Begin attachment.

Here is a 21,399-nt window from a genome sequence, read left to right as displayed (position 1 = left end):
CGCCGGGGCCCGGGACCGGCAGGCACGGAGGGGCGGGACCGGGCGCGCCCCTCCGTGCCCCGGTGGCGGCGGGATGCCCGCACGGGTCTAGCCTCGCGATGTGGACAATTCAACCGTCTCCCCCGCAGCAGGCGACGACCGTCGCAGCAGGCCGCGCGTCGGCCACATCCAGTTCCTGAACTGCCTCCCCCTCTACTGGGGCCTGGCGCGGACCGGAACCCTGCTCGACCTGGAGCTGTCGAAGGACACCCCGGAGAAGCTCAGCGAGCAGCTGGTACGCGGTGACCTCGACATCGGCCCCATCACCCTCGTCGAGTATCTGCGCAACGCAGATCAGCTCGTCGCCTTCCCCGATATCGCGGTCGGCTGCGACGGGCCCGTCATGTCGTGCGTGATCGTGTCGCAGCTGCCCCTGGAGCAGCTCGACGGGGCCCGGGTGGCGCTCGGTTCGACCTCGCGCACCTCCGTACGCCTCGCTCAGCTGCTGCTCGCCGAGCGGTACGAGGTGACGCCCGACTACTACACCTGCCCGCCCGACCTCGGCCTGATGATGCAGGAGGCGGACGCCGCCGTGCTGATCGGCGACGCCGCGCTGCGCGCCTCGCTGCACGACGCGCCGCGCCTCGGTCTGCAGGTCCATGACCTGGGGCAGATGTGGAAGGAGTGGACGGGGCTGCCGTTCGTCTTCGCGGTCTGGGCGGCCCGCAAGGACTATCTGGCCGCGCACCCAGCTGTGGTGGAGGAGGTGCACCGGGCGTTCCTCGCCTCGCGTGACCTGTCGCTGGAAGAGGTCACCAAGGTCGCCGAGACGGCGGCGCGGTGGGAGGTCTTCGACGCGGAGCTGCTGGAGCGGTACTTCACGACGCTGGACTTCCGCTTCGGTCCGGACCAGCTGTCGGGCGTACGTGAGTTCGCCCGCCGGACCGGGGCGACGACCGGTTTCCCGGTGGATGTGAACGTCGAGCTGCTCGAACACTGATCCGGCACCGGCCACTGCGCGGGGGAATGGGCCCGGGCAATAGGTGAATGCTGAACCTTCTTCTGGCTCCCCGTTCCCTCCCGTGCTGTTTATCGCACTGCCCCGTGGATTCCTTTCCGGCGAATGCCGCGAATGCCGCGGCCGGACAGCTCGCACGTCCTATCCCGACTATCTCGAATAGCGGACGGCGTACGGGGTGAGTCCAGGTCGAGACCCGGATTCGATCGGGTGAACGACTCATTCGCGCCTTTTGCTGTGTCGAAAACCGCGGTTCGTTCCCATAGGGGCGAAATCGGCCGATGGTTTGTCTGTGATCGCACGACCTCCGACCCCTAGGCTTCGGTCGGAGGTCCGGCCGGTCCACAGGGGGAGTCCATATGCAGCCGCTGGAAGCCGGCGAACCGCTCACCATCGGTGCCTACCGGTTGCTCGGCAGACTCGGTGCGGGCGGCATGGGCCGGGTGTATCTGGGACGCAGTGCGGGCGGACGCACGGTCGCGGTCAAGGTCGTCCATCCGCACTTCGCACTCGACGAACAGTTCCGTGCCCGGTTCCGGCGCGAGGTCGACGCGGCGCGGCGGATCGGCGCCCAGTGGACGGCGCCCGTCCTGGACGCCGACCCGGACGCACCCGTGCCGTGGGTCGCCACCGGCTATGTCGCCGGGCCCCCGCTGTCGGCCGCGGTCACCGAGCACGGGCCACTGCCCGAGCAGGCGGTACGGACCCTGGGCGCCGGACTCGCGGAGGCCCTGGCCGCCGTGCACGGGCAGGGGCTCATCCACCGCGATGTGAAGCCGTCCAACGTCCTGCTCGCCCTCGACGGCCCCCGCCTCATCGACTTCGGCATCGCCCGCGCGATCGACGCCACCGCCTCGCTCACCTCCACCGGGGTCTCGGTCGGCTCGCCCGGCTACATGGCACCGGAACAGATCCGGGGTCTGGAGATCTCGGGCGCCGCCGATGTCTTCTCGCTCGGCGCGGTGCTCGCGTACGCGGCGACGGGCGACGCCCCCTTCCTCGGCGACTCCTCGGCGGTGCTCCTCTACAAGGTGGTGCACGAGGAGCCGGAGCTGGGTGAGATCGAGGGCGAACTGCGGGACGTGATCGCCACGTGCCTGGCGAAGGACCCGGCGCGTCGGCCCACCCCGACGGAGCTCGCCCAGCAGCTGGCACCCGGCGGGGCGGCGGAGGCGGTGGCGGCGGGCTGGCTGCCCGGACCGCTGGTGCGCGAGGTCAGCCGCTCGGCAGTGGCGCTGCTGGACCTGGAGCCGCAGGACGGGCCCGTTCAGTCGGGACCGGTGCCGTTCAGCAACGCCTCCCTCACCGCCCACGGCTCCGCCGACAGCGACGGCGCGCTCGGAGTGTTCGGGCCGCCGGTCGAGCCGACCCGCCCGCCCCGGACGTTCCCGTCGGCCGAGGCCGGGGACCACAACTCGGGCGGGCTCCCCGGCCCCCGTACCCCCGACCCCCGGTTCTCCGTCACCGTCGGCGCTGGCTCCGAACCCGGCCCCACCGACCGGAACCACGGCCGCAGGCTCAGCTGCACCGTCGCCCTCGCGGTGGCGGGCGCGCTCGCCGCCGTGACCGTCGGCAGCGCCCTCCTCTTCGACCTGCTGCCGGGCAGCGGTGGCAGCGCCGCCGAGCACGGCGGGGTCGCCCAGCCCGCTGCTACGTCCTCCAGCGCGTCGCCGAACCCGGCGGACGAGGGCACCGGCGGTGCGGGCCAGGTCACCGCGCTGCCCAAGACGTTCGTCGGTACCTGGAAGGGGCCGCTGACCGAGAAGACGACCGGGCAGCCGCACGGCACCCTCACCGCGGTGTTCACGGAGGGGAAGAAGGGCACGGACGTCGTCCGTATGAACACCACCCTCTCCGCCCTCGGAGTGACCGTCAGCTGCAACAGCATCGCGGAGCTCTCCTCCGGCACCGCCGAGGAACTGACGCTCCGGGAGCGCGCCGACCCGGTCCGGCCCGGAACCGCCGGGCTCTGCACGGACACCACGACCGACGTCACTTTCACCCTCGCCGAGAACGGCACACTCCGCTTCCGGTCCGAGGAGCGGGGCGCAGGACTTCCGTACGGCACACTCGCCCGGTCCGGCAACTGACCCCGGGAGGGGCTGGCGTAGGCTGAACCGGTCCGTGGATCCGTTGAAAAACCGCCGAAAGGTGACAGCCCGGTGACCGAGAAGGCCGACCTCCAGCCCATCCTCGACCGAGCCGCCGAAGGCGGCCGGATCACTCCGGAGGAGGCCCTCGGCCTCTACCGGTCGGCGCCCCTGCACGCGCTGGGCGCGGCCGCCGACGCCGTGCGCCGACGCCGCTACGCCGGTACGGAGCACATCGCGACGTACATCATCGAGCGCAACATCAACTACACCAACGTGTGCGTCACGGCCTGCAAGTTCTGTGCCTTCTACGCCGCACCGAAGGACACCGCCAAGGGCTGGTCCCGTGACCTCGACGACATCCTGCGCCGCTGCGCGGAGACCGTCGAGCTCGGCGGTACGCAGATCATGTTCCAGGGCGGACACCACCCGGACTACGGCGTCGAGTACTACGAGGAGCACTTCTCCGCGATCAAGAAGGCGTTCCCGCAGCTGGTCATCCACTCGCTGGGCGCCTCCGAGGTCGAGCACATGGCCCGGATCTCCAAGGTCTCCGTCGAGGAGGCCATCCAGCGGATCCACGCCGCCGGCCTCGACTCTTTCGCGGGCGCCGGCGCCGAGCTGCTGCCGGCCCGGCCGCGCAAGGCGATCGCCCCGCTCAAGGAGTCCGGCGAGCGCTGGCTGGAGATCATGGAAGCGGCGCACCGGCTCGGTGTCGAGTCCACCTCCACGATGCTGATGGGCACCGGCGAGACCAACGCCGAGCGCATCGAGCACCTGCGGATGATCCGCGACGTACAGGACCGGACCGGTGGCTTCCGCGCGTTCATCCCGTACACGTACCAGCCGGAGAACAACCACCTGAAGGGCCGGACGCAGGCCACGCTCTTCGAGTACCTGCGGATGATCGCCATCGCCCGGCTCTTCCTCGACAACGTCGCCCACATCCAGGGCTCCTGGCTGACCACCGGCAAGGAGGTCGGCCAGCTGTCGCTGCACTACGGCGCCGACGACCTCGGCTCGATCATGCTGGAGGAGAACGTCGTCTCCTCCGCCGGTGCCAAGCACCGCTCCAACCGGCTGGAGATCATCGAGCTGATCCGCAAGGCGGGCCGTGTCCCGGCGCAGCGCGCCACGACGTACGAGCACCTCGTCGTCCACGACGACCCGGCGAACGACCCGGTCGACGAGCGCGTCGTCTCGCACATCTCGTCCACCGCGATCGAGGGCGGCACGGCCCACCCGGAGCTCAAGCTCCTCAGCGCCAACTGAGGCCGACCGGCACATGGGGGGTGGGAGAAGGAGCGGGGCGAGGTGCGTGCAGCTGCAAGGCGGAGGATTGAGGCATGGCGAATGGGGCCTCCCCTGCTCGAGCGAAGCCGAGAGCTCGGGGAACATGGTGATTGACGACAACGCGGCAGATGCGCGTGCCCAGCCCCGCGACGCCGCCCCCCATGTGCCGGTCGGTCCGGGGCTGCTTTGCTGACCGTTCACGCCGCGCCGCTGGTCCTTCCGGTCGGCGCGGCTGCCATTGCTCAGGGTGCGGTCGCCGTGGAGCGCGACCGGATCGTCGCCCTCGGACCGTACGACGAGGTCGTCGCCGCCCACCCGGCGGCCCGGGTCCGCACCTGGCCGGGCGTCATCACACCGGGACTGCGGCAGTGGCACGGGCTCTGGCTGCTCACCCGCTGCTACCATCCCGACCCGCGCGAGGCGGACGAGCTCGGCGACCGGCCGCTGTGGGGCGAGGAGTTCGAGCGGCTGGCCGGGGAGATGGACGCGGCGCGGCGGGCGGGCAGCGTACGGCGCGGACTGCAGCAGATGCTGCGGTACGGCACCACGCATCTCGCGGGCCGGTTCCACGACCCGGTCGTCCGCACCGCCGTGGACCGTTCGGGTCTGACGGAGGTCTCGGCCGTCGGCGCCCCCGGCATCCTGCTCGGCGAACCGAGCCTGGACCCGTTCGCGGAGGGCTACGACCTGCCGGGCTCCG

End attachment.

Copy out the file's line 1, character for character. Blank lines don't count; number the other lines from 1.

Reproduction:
Here is a 21,399-nt window from a genome sequence, read left to right as displayed (position 1 = left end):